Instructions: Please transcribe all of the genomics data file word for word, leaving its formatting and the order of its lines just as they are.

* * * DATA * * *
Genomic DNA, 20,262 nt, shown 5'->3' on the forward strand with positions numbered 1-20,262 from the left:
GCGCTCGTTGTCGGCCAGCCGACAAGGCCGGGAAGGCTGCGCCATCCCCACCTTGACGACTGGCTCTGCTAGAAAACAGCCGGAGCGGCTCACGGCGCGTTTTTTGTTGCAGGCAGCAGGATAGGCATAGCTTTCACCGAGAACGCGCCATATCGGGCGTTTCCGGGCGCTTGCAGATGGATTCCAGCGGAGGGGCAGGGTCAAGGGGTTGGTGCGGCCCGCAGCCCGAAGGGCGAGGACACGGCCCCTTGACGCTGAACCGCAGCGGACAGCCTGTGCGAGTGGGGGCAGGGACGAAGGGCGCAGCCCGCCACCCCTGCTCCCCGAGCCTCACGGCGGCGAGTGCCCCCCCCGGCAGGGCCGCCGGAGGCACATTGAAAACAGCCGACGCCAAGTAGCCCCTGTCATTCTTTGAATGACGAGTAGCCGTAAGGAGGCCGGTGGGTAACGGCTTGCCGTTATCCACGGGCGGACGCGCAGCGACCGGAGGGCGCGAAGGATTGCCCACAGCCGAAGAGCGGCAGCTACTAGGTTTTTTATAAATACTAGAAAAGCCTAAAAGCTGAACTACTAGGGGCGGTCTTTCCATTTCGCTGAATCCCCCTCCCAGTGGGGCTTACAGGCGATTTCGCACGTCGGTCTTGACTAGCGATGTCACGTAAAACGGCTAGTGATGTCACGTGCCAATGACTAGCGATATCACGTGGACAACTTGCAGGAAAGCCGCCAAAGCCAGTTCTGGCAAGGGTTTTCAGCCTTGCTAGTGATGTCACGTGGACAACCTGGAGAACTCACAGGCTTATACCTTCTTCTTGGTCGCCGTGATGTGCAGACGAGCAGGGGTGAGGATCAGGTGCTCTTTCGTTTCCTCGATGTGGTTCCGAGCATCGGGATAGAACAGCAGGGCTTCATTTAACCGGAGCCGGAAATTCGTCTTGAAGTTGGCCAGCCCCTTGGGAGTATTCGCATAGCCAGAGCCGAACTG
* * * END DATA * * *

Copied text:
Genomic DNA, 20,262 nt, shown 5'->3' on the forward strand with positions numbered 1-20,262 from the left:
GCGCTCGTTGTCGGCCAGCCGACAAGGCCGGGAAGGCTGCGCCATCCCCACCTTGACGACTGGCTCTGCTAGAAAACAGCCGGAGCGGCTCACGGCGCGTTTTTTGTTGCAGGCAGCAGGATAGGCATAGCTTTCACCGAGAACGCGCCATATCGGGCGTTTCCGGGCGCTTGCAGATGGATTCCAGCGGAGGGGCAGGGTCAAGGGGTTGGTGCGGCCCGCAGCCCGAAGGGCGAGGACACGGCCCCTTGACGCTGAACCGCAGCGGACAGCCTGTGCGAGTGGGGGCAGGGACGAAGGGCGCAGCCCGCCACCCCTGCTCCCCGAGCCTCACGGCGGCGAGTGCCCCCCCCGGCAGGGCCGCCGGAGGCACATTGAAAACAGCCGACGCCAAGTAGCCCCTGTCATTCTTTGAATGACGAGTAGCCGTAAGGAGGCCGGTGGGTAACGGCTTGCCGTTATCCACGGGCGGACGCGCAGCGACCGGAGGGCGCGAAGGATTGCCCACAGCCGAAGAGCGGCAGCTACTAGGTTTTTTATAAATACTAGAAAAGCCTAAAAGCTGAACTACTAGGGGCGGTCTTTCCATTTCGCTGAATCCCCCTCCCAGTGGGGCTTACAGGCGATTTCGCACGTCGGTCTTGACTAGCGATGTCACGTAAAACGGCTAGTGATGTCACGTGCCAATGACTAGCGATATCACGTGGACAACTTGCAGGAAAGCCGCCAAAGCCAGTTCTGGCAAGGGTTTTCAGCCTTGCTAGTGATGTCACGTGGACAACCTGGAGAACTCACAGGCTTATACCTTCTTCTTGGTCGCCGTGATGTGCAGACGAGCAGGGGTGAGGATCAGGTGCTCTTTCGTTTCCTCGATGTGGTTCCGAGCATCGGGATAGAACAGCAGGGCTTCATTTAACCGGAGCCGGAAATTCGTCTTGAAGTTGGCCAGCCCCTTGGGAGTATTCGCATAGCCAGAGCCGAACTG